How about Long Term Care?
We will live longer in retirement: Many Canadians have the mistaken belief that their long-term care needs will be met through programs and services funded by governments. While government programs aimed at assisting Canadians with long-term care needs currently exist, these programs vary by jurisdiction and are at least partly dependent on the income and/or assets of individuals.
Canadians will become responsible for an increasing portion of the overall costs, either directly out of pocket, through increased taxes, or both. If family members try to keep up with the care needs of the seniors they will be supporting, they will need to increase their efforts by 40 per cent, some much more than others (ibid). The prospects for meeting this challenge do not look good – particularly when taking into account factors such as smaller families, more separated and divorced seniors, greater participation of women in the work force, fewer elderly parents living with their children, and reduced expectations and/or willingness to provide care services within families. This is not to mention the emotional, physical and financial stress already reported by family members providing unpaid care to seniors in Canada. According to projections, the price tag to pay for the unpaid hours of family care will increase year after year as the elderly population grows, reaching $27-billion dollars per year in three decades. These projections may in fact be underestimates. The bulk of paid long-term care is currently provided by personal support workers (PSWs), about 90 per cent of whom are women, and about 30 per cent are immigrants (ibid). COVID-19 has, moreover, exposed the inadequate pay and working conditions of PSWs to the general public. With already a shortage of long-term care workers, calls for employment conditions reforms for PSWs and an increase in staffing for institutions providing care will push up projected costs even further.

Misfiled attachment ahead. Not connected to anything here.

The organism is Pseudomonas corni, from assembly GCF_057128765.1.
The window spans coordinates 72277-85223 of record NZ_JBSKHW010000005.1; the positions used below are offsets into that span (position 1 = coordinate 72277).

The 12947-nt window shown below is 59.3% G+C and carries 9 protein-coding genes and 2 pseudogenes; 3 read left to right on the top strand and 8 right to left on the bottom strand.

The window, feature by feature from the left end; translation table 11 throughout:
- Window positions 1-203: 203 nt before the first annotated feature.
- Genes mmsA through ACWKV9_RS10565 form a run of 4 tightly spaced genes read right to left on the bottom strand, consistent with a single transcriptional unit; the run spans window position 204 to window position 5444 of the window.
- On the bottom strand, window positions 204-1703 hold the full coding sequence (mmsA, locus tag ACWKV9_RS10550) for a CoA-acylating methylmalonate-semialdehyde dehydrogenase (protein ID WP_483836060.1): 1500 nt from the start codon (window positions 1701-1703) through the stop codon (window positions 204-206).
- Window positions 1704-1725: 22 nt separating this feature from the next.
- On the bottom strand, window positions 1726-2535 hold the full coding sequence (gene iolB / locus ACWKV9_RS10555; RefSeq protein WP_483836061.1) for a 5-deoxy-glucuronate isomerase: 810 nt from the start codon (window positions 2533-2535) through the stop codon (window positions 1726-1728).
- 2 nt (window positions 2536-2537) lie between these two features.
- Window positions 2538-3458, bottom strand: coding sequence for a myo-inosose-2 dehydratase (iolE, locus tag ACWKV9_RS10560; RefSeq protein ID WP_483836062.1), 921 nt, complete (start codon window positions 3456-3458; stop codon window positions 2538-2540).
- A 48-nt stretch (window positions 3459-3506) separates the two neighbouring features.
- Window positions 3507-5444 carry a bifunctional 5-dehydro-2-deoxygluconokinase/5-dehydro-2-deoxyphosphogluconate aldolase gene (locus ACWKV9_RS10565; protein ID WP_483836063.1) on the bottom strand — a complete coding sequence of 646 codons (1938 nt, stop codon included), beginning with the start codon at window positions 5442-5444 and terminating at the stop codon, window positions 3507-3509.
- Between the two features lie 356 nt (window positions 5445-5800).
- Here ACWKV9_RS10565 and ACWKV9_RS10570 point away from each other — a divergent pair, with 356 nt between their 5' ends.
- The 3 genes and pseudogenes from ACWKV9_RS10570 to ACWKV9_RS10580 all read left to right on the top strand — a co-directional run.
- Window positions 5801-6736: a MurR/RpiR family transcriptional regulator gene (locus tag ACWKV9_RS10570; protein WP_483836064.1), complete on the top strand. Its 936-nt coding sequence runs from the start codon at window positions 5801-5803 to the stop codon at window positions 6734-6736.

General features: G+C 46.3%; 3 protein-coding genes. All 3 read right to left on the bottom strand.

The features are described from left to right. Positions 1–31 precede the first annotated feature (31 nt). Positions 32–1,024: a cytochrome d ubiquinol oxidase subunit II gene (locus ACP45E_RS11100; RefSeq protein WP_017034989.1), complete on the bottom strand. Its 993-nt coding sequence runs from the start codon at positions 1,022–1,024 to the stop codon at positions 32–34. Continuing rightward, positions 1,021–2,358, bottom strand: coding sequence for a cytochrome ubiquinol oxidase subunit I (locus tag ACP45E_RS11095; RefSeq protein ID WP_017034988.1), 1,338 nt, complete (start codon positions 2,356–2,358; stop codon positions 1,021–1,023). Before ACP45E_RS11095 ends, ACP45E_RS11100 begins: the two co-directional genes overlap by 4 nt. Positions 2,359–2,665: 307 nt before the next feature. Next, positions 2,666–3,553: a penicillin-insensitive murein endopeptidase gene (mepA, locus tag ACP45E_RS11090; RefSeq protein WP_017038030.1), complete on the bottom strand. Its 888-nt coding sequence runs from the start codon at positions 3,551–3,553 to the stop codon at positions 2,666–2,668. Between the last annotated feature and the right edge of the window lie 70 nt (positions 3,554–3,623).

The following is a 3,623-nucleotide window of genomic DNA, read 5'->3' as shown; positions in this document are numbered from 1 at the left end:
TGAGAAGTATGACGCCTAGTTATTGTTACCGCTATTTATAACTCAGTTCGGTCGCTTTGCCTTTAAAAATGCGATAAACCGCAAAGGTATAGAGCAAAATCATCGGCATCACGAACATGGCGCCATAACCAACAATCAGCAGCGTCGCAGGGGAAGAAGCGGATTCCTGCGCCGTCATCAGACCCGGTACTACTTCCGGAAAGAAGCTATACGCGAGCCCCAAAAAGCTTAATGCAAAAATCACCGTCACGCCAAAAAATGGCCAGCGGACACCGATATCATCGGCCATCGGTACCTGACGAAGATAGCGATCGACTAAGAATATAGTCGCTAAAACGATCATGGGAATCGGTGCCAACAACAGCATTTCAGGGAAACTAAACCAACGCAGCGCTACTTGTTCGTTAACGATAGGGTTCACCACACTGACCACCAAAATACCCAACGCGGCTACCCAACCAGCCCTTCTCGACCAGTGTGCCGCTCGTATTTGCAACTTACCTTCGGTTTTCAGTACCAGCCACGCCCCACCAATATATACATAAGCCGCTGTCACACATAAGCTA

The study reviews the limited circumstances in which taking CPP/QPP early is a sensible choice. For the rest, having adequate secure lifetime income is more important now than ever before. Not only does it provide predictable financial stability in later years, but it also facilitates retirement budgeting, reducing concerns about outliving one’s savings and covering expensive health care costs (such as long-term care) later in life.
The economic shocks of COVID-19 have provided a grim reminder of the value of secure retirement income and the stress that comes from unpredictable financial markets. Increased CPP/QPP benefits help take the major post-retirement financial risks off the table, enabling Canadian seniors to spend their savings more confidently and joyfully in retirement.
Improving CPP/QPP claiming age decisions is the single most effective tool to directly augment the long-term financial security of Canada’s ageing population without major reforms to its retirement system. There are more than 20 million Canadians participating in the CPP and QPP and, every day in 2019, an average of over 1,000 Canadians made the decision to start their CPP/QPP benefits. With each coming year, as baby boomers reach the age of eligibility at age 60, more and more will be struggling with this financial decision that will affect them for the rest of their lives.
Based on a recent research by: Bonnie-Jeanne MacDonald, PhD, FCIA, FSA, National Institute on Ageing, Ryerson University. See the full Study Paper: http://cpp_qpp-research-paper.pdf